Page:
In the end, what did we make of this myth?
Rumor has it that if you are caught picking roses from the George Petersen Rose Garden, a rose garden that was planted behind Trinity Hall during the spring of 1957, you will be hit with a $50 fine per flower. Is this number outrageous? We reached out to a reputable source for the answer.
“There may or may not be fines given to people who help themselves to the rose garden,” said Michael Alonzo, supervisor of grounds & landscape services. “The fines may be steep…ranging from $50 to perhaps even $1,000! If someone wants a rose, keep an eye out for the gardening specialist who cares for the garden. Politely ask him for a rose, and if he has time he will most likely hand you one. Also, at the beginning of the spring semester, free cuttings are available, where rose-lovers and amateurs alike can take a cutting home and try to grow their own rose bush.”
We’ll let you decide if it’s worth the risk.
Rumor has it that Bidwell Mansion used to be a dormitory for female Chico State Teachers College students. The Bidwell Mansion, a three-story, 26-room Victorian house, is one of California’s State Historic Parks. It stands as a memorial to John and Annie Bidwell, founders of the city we now know as Chico.
From 1922 to 1964, the mansion was owned by the University, and known as Bidwell Hall. It was used for classes and faculty offices as college enrollment grew. Additionally, it was, in fact, used as a women’s residence hall for many years.
Rumor has it that there are underground tunnels all throughout Chico’s downtown, and some even lead to Laxson Auditorium and various fraternities and sororities, including Alpha Gamma Delta and Phi Kappa Tau.
In 2007, the Chico Enterprise-Record wrote an article investigating Chico’s urban legends, including the belief in underground tunnels and interconnecting basements. The author cited comments of the late John Nopel, a Chico historian, that confirmed the truth behind these tunnels, and went further to stipulate that Holt Hall was actually Chico’s best candidate for this kind of urban legend.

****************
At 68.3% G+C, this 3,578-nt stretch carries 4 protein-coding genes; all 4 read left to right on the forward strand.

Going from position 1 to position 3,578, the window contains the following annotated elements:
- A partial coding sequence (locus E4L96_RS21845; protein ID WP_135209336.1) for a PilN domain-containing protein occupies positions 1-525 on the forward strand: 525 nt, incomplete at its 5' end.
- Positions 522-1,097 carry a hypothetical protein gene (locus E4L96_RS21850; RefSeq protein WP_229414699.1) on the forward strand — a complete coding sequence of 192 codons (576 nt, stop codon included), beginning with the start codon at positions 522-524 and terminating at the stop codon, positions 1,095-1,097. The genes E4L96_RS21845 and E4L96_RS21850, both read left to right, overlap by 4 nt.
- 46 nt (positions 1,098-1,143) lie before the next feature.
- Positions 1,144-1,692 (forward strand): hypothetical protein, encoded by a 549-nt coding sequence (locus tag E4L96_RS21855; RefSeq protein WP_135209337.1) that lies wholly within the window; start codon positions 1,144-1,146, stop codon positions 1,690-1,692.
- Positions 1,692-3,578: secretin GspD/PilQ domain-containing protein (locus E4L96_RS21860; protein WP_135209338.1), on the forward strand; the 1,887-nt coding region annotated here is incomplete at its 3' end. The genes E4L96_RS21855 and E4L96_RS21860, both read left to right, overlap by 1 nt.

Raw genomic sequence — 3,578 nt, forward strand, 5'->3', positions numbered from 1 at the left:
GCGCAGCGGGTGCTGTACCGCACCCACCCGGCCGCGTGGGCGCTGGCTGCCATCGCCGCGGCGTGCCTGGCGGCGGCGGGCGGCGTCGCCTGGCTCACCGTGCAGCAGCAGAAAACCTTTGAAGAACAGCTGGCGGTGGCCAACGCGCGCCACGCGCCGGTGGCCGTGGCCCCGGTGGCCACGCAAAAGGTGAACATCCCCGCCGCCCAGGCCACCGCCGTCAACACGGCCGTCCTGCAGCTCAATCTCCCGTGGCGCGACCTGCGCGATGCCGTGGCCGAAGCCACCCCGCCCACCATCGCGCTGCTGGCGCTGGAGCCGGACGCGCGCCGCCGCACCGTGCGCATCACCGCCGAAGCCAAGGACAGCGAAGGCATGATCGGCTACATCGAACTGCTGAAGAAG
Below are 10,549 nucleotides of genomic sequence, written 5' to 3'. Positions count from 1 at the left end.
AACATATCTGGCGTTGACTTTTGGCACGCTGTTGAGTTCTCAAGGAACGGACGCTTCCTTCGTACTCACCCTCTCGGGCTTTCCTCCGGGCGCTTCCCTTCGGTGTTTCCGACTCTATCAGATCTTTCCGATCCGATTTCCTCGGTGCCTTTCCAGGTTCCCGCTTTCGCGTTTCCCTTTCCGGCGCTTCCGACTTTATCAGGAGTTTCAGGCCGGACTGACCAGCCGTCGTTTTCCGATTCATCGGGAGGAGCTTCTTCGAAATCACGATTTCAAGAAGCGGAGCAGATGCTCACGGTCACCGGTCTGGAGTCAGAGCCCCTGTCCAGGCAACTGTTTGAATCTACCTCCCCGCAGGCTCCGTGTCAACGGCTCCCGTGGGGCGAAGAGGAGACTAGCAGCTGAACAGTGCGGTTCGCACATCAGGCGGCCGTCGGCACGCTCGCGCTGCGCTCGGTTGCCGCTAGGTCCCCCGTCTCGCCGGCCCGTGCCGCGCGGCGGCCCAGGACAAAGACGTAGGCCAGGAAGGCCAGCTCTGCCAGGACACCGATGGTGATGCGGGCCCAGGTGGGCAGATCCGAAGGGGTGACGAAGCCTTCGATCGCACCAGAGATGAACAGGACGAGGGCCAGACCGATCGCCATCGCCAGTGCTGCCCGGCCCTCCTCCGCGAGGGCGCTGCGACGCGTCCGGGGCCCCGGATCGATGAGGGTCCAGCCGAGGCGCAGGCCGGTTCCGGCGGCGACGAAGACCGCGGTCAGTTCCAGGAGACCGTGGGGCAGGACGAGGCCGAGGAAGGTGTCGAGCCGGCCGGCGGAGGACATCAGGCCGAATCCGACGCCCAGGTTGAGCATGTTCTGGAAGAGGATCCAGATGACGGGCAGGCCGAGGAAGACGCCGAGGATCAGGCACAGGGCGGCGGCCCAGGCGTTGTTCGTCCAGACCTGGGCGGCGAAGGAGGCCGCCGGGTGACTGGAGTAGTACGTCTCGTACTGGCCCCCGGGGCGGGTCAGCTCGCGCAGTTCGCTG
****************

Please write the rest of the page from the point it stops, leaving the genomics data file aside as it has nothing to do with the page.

What do we make of this mystery? While Guzman also agrees and says that these rumors are true, he admits that these basements have since been sealed off.
Rumor has it that there are hidden cameras in the eyes of the Three Sisters statues, located by the George Petersen Rose Garden. The Three Sisters statues were created by well-known sculptor, Deborah Masters. According to Wills, about 15 or so years ago, Chico State did have a webcam in a window of Meriam Library pointing toward a bridge over the creek.
But, what about these stone-faced sisters?
Kelly Lindner, University Art Gallery director and public art curator, revealed that the camera myth is definitely not true.
Rumor has it that Ayres Hall is haunted. Another rumor claims that if you rub the belly of the sculpture of a woman during finals week, you will receive good luck. But, where are all these rumors coming from?
According to a Chico Statements article from 2011, “In the student-created Ayres statue garden is a monolith of a woman giving a little boy up to the heavens, a memorial to artist Susan Bardin’s cousin, who disappeared as an adult. Inside the sculpture is one of his shirts, a bandana, and a love letter from his wife.”
This homage to loved ones lost does give the monoliths a ghostly quality, but are the stones truly haunted?
Depends, are you a skeptic or a true believer?